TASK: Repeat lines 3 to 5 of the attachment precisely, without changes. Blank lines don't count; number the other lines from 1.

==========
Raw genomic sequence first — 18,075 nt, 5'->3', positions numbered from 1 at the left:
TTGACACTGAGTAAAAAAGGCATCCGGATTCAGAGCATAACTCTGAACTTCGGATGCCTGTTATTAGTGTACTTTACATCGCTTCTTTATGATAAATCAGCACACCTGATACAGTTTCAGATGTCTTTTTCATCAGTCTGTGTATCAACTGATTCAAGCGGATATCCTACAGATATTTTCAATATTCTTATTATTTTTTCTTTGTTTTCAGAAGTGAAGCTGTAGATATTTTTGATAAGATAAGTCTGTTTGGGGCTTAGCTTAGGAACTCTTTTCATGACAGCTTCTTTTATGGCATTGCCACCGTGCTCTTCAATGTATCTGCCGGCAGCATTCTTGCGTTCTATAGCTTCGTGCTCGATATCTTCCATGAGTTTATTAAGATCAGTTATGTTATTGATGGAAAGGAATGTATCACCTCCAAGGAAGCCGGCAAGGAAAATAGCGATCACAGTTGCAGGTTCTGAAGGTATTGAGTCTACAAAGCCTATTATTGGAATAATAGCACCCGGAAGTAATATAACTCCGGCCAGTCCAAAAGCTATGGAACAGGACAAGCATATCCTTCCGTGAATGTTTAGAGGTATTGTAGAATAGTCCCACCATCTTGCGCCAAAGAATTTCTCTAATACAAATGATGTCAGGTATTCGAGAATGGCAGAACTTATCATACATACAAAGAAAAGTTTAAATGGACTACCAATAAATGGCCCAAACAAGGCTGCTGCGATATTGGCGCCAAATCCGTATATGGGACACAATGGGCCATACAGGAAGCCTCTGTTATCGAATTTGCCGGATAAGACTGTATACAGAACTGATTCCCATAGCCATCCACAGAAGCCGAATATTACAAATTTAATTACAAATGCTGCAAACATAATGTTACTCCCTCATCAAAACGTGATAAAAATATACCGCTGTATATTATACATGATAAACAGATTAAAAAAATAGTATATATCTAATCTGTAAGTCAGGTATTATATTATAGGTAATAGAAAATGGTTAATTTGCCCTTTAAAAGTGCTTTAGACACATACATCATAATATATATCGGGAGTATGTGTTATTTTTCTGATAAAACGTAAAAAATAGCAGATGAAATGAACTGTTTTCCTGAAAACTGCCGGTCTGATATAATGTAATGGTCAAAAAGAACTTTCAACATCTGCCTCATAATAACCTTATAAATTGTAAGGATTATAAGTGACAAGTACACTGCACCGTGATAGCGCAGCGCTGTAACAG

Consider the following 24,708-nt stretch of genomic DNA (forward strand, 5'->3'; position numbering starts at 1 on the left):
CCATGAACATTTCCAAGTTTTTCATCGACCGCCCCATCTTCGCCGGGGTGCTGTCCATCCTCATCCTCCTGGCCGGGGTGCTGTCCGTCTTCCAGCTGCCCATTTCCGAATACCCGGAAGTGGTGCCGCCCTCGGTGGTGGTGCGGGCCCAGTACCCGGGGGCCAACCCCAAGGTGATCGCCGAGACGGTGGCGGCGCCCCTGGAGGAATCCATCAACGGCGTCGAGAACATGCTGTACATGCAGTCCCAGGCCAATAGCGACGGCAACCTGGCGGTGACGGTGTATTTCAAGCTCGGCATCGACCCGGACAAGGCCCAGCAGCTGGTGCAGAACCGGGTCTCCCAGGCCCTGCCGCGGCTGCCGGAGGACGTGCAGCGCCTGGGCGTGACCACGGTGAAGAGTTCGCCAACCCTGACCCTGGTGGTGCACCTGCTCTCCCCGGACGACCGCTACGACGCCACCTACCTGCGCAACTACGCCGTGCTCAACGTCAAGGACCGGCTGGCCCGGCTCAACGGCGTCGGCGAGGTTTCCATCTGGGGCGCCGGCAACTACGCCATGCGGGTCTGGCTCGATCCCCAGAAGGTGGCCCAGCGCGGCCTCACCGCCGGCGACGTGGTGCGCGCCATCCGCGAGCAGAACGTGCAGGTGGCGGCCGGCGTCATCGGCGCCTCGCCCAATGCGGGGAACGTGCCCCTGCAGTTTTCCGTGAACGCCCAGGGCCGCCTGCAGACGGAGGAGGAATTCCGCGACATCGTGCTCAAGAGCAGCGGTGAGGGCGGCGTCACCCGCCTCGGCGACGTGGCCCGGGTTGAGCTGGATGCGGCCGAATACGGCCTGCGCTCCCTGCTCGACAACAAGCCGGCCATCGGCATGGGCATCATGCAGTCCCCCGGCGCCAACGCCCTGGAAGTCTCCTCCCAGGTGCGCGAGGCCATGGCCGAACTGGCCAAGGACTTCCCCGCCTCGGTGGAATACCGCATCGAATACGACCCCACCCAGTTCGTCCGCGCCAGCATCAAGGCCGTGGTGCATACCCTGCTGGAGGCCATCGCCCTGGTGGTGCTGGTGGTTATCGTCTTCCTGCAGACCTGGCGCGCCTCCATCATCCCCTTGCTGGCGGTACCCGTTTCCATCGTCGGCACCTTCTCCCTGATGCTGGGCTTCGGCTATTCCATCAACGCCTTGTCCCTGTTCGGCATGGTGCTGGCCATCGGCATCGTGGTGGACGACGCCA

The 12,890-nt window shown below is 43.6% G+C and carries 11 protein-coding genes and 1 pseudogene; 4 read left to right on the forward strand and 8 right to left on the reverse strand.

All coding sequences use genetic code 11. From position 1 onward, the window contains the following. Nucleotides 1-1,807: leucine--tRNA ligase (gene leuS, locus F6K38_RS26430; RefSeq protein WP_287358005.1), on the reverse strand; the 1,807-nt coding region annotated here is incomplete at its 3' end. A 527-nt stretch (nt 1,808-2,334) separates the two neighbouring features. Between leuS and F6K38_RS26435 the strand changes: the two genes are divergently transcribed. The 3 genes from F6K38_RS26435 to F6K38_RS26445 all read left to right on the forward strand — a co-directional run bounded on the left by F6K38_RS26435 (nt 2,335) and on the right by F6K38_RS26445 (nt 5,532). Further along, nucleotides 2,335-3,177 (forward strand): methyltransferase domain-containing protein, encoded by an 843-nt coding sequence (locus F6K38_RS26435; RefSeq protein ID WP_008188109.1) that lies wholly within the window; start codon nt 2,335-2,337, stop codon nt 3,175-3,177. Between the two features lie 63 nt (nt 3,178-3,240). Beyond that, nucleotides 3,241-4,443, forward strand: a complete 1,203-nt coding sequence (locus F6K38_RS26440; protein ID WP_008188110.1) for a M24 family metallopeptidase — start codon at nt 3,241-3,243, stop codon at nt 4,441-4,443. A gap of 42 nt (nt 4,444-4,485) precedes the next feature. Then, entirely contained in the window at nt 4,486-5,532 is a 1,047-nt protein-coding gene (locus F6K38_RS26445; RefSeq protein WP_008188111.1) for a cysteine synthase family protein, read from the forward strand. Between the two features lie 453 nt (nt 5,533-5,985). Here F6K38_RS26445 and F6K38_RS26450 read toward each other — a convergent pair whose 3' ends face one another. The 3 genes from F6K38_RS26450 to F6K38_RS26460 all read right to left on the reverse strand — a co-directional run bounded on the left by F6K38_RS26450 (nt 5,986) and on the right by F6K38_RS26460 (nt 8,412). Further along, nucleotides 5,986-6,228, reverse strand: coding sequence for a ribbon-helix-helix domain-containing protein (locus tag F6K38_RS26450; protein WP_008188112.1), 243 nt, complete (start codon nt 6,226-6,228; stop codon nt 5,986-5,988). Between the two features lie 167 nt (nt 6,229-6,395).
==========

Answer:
Consider the following 24,708-nt stretch of genomic DNA (forward strand, 5'->3'; position numbering starts at 1 on the left):
CCATGAACATTTCCAAGTTTTTCATCGACCGCCCCATCTTCGCCGGGGTGCTGTCCATCCTCATCCTCCTGGCCGGGGTGCTGTCCGTCTTCCAGCTGCCCATTTCCGAATACCCGGAAGTGGTGCCGCCCTCGGTGGTGGTGCGGGCCCAGTACCCGGGGGCCAACCCCAAGGTGATCGCCGAGACGGTGGCGGCGCCCCTGGAGGAATCCATCAACGGCGTCGAGAACATGCTGTACATGCAGTCCCAGGCCAATAGCGACGGCAACCTGGCGGTGACGGTGTATTTCAAGCTCGGCATCGACCCGGACAAGGCCCAGCAGCTGGTGCAGAACCGGGTCTCCCAGGCCCTGCCGCGGCTGCCGGAGGACGTGCAGCGCCTGGGCGTGACCACGGTGAAGAGTTCGCCAACCCTGACCCTGGTGGTGCACCTGCTCTCCCCGGACGACCGCTACGACGCCACCTACCTGCGCAACTACGCCGTGCTCAACGTCAAGGACCGGCTGGCCCGGCTCAACGGCGTCGGCGAGGTTTCCATCTGGGGCGCCGGCAACTACGCCATGCGGGTCTGGCTCGATCCCCAGAAGGTGGCCCAGCGCGGCCTCACCGCCGGCGACGTGGTGCGCGCCATCCGCGAGCAGAACGTGCAGGTGGCGGCCGGCGTCATCGGCGCCTCGCCCAATGCGGGGAACGTGCCCCTGCAGTTTTCCGTGAACGCCCAGGGCCGCCTGCAGACGGAGGAGGAATTCCGCGACATCGTGCTCAAGAGCAGCGGTGAGGGCGGCGTCACCCGCCTCGGCGACGTGGCCCGGGTTGAGCTGGATGCGGCCGAATACGGCCTGCGCTCCCTGCTCGACAACAAGCCGGCCATCGGCATGGGCATCATGCAGTCCCCCGGCGCCAACGCCCTGGAAGTCTCCTCCCAGGTGCGCGAGGCCATGGCCGAACTGGCCAAGGACTTCCCCGCCTCGGTGGAATACCGCATCGAATACGACCCCACCCAGTTCGTCCGCGCCAGCATCAAGGCCGTGGTGCATACCCTGCTGGAGGCCATCGCCCTGGTGGTGCTGGTGGTTATCGTCTTCCTGCAGACCTGGCGCGCCTCCATCATCCCCTTGCTGGCGGTACCCGTTTCCATCGTCGGCACCTTCTCCCTGATGCTGGGCTTCGGCTATTCCATCAACGCCTTGTCCCTGTTCGGCATGGTGCTGGCCATCGGCATCGTGGTGGACGACGCCA

The 12,890-nt window shown below is 43.6% G+C and carries 11 protein-coding genes and 1 pseudogene; 4 read left to right on the forward strand and 8 right to left on the reverse strand.